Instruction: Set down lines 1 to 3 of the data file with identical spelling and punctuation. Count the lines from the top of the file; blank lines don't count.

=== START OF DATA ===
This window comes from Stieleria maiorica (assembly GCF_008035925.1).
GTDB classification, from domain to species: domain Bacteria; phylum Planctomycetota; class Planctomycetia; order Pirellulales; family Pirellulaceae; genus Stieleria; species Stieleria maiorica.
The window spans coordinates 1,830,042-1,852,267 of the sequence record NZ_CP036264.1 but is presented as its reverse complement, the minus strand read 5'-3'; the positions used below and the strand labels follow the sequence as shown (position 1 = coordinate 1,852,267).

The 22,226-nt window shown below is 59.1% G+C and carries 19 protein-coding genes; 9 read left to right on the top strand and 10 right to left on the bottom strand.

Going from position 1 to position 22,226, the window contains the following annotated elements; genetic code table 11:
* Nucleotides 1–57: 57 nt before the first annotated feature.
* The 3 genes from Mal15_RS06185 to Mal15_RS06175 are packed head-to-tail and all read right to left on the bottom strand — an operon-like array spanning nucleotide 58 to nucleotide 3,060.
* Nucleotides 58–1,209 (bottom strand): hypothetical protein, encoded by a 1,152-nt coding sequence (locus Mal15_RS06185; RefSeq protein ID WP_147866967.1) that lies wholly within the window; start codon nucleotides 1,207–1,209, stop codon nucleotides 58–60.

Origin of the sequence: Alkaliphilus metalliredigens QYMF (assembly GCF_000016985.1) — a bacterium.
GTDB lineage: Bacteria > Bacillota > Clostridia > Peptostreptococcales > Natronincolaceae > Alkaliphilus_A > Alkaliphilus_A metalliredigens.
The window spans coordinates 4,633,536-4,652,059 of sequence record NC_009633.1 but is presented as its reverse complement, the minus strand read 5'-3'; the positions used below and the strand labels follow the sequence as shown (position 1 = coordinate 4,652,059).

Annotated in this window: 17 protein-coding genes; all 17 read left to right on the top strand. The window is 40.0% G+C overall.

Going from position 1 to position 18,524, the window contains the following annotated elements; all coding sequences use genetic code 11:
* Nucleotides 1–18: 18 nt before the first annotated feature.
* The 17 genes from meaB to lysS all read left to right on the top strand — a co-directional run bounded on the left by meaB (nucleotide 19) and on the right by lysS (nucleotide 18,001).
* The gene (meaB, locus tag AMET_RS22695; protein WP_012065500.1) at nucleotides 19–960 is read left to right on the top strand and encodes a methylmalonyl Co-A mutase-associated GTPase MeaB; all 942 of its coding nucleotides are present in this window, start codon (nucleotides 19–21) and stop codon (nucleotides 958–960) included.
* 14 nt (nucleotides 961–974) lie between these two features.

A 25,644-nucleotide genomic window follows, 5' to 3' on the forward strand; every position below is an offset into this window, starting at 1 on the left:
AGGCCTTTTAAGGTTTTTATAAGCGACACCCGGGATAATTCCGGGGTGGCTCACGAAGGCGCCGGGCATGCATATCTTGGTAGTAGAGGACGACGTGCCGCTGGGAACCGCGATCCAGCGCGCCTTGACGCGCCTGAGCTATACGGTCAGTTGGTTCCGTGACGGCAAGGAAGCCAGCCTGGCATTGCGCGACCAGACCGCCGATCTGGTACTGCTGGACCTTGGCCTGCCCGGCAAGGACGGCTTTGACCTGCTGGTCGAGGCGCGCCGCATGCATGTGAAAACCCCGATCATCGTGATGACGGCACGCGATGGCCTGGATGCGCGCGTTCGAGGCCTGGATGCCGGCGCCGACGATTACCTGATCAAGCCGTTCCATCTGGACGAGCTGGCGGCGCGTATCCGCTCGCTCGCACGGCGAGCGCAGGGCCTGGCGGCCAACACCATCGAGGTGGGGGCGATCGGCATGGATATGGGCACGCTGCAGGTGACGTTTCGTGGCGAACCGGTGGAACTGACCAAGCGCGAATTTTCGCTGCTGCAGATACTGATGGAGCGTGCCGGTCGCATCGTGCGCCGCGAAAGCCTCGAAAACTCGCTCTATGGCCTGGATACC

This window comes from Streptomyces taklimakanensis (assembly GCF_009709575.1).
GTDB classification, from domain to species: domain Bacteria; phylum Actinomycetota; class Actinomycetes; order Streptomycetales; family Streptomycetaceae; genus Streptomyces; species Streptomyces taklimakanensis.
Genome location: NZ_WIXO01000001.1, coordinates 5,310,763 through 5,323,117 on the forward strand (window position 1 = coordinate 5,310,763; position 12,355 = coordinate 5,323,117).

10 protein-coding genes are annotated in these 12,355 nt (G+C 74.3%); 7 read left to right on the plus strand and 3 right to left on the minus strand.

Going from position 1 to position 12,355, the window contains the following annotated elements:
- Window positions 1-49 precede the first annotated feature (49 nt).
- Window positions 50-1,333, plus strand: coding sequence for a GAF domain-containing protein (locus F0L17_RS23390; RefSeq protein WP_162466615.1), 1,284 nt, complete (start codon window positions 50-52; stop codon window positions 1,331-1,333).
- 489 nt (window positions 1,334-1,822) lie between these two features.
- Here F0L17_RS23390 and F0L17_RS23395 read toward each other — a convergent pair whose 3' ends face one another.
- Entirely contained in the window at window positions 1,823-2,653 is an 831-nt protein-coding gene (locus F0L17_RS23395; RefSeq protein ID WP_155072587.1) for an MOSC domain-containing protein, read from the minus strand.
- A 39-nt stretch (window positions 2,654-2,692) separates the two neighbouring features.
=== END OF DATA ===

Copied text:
This window comes from Stieleria maiorica (assembly GCF_008035925.1).
GTDB classification, from domain to species: domain Bacteria; phylum Planctomycetota; class Planctomycetia; order Pirellulales; family Pirellulaceae; genus Stieleria; species Stieleria maiorica.
The window spans coordinates 1,830,042-1,852,267 of the sequence record NZ_CP036264.1 but is presented as its reverse complement, the minus strand read 5'-3'; the positions used below and the strand labels follow the sequence as shown (position 1 = coordinate 1,852,267).